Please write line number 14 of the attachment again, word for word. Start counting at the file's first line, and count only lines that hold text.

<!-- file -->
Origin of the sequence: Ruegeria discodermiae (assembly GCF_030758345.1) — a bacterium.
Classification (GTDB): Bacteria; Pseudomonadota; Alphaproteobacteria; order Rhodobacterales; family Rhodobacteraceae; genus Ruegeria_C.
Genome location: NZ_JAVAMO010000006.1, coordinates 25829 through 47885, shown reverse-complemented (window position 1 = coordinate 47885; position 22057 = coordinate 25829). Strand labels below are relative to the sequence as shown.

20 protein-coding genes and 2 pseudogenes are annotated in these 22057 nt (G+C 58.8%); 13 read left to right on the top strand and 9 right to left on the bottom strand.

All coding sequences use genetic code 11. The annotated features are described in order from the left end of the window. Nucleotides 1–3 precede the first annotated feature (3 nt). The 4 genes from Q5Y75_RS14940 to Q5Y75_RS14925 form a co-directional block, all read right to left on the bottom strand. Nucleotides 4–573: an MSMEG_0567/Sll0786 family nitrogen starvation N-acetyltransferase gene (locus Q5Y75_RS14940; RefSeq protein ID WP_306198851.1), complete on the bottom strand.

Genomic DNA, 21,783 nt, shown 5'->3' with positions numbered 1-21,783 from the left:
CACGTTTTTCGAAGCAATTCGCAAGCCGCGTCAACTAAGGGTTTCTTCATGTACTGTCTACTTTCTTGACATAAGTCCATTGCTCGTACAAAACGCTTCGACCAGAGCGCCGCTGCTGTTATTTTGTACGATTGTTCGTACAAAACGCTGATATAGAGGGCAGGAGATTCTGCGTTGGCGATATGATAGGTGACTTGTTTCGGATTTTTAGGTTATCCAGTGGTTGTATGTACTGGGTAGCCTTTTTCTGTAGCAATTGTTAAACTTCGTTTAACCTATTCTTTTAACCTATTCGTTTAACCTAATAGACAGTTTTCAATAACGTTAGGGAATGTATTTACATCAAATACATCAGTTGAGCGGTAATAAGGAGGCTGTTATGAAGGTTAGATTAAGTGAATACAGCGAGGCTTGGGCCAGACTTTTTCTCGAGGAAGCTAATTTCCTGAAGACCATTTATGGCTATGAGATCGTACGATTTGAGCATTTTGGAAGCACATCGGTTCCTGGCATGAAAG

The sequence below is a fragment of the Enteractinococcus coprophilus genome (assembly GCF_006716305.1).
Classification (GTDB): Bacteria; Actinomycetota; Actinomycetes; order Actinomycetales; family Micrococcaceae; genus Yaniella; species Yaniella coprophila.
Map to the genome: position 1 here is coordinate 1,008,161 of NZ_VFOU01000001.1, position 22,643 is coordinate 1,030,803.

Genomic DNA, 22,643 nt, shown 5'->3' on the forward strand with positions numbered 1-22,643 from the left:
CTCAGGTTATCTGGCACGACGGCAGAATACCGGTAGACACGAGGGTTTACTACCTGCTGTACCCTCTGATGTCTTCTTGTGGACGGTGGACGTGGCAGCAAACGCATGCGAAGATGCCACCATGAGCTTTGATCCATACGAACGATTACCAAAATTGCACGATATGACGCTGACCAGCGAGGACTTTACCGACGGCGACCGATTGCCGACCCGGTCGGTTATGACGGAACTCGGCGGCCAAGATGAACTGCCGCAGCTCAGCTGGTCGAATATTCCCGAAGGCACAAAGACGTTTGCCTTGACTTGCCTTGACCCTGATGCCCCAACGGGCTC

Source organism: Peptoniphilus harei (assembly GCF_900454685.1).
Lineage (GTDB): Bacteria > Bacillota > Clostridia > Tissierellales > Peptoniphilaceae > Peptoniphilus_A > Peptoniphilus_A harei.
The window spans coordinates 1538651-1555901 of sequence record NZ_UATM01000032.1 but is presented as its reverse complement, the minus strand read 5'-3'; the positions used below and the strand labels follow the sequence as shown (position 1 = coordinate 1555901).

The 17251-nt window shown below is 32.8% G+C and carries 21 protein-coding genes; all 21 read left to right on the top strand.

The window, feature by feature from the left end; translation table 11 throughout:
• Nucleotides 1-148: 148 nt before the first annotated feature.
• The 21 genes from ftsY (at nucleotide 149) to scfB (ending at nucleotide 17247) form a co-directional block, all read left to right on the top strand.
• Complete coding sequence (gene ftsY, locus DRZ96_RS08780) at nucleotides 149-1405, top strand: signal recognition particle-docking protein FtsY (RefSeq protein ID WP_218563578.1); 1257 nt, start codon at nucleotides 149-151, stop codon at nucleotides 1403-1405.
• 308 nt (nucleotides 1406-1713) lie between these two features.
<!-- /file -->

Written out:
Lineage (GTDB): Bacteria > Bacillota > Clostridia > Tissierellales > Peptoniphilaceae > Peptoniphilus_A > Peptoniphilus_A harei.